Not since well, ever have the numbers 1 to 9 been so popular. In less than a year, sudoku, the numerical logic puzzle with the funny name (pronounced soo-doh-koo), has swept the globe. Nearly every major newspaper in America has now started a daily sudoku, as have a multitude of papers abroad. Sudoku books rule the puzzle and game best-seller lists, beating out crosswords, poker and everything else. And it's not just on paper. Handheld electronic devices, capable of generating a seemingly infinite number of original sudoku puzzles, sell briskly.
The man responsible for the mania is Wayne Gould, 60, a mild-mannered New Zealand puzzle enthusiast, formerly a judge in the criminal courts of Hong Kong. In 1997 he spotted a sudoku volume in a bookstore in Tokyo. He fell in love with the game. During the next few years he wrote a computer program for generating sudoku puzzles and just as important rating their difficulty. In November 2004 he persuaded the London Times to print them. The rest, as they say, is history.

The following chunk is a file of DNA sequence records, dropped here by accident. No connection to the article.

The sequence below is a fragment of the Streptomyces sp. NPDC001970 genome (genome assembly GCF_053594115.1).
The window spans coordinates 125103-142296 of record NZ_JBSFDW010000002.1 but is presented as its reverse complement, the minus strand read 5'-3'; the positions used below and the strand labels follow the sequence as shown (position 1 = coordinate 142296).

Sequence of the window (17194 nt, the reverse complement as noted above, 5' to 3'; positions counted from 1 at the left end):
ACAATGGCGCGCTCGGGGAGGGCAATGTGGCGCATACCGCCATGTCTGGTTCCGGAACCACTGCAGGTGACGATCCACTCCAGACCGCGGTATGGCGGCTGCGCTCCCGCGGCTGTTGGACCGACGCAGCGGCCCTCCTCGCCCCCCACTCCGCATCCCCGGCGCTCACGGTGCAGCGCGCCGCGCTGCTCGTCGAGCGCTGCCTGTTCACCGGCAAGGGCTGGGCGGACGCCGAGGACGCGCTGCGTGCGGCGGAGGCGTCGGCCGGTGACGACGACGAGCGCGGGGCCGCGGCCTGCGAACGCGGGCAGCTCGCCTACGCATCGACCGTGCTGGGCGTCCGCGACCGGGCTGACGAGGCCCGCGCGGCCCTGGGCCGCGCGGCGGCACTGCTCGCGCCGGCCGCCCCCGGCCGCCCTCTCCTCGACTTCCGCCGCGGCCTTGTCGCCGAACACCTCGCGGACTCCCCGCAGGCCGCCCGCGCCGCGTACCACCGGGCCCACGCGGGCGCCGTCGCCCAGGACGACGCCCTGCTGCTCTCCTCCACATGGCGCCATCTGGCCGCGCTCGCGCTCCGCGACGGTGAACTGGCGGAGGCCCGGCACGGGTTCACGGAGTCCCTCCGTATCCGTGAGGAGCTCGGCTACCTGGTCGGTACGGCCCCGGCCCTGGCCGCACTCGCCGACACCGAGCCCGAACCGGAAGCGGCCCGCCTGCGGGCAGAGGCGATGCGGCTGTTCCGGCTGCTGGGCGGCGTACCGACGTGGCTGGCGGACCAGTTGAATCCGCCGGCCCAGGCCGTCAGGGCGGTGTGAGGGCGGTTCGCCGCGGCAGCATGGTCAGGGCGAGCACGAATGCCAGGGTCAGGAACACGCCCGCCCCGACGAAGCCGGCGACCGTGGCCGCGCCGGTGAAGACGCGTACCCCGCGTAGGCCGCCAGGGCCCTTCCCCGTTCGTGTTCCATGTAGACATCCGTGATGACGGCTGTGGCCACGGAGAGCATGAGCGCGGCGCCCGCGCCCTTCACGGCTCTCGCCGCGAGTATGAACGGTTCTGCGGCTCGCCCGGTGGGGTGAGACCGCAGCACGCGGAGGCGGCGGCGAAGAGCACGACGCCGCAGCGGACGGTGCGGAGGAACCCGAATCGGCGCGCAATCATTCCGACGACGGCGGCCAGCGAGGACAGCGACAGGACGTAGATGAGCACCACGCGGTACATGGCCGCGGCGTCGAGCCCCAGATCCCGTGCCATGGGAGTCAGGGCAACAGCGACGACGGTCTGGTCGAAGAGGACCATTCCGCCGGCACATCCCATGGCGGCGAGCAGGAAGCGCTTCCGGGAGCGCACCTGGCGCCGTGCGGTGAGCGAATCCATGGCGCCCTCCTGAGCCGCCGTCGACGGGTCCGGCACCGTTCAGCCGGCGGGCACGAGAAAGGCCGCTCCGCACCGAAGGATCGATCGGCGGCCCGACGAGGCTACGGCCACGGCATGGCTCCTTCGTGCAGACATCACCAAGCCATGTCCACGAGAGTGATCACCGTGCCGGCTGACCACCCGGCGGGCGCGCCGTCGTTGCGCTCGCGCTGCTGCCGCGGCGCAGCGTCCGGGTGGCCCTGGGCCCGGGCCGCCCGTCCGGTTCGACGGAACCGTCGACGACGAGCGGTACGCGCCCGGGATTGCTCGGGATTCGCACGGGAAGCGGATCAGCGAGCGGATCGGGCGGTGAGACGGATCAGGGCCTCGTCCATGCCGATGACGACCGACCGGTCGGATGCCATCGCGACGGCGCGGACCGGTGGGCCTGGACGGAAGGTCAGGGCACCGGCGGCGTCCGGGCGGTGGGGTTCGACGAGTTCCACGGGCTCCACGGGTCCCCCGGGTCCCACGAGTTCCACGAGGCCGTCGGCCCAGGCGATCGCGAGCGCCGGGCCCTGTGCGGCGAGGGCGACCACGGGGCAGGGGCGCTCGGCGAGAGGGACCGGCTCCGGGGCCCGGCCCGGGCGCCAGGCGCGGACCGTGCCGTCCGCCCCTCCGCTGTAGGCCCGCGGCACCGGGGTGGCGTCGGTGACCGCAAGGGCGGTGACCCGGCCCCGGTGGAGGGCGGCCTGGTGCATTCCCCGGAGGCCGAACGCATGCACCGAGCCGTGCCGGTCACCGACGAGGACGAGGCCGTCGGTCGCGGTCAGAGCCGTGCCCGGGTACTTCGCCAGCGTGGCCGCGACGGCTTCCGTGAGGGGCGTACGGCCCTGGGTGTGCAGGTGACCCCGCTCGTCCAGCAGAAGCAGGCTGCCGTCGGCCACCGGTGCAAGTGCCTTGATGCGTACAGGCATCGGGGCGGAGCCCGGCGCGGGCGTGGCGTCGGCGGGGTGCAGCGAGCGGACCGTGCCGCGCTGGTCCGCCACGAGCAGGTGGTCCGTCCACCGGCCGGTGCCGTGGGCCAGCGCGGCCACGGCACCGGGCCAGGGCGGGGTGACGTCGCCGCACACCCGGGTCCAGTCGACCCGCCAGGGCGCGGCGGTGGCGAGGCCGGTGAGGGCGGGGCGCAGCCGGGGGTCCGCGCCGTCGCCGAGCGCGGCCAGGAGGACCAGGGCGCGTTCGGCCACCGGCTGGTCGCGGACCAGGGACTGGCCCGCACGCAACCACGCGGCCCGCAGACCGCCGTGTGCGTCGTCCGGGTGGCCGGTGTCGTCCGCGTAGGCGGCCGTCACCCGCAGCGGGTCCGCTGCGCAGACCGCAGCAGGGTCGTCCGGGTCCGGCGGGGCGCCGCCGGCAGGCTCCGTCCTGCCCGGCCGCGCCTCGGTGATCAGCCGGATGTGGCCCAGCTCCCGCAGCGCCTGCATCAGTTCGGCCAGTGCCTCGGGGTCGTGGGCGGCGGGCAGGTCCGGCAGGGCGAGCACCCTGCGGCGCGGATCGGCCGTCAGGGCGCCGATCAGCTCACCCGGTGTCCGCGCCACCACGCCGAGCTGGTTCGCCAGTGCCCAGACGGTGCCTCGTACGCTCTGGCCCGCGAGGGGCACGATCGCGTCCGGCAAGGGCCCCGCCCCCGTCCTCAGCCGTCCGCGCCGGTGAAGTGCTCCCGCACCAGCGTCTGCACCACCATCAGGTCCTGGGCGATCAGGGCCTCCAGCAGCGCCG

While Gould didn't invent sudoku (credit goes to Howard Garns, an Indianapolis architect, in the 1970s; the puzzle eventually made its way to Japan, where it got its modern name), Gould had the genius to recognize its elemental, addictive appeal. He also had a brilliant if counterintuitive marketing model: give the puzzle away. More than 400 newspapers worldwide run his Pappocom sudoku puzzles free in return for promoting Gould's computer program and books. The results must be lucrative, as sales of the books alone have passed 4 million.
Sudoku lovers, be happy. Like the crossword, sudoku shows every sign of being here to stay.
Shortz is the crossword-puzzle editor of the New York Times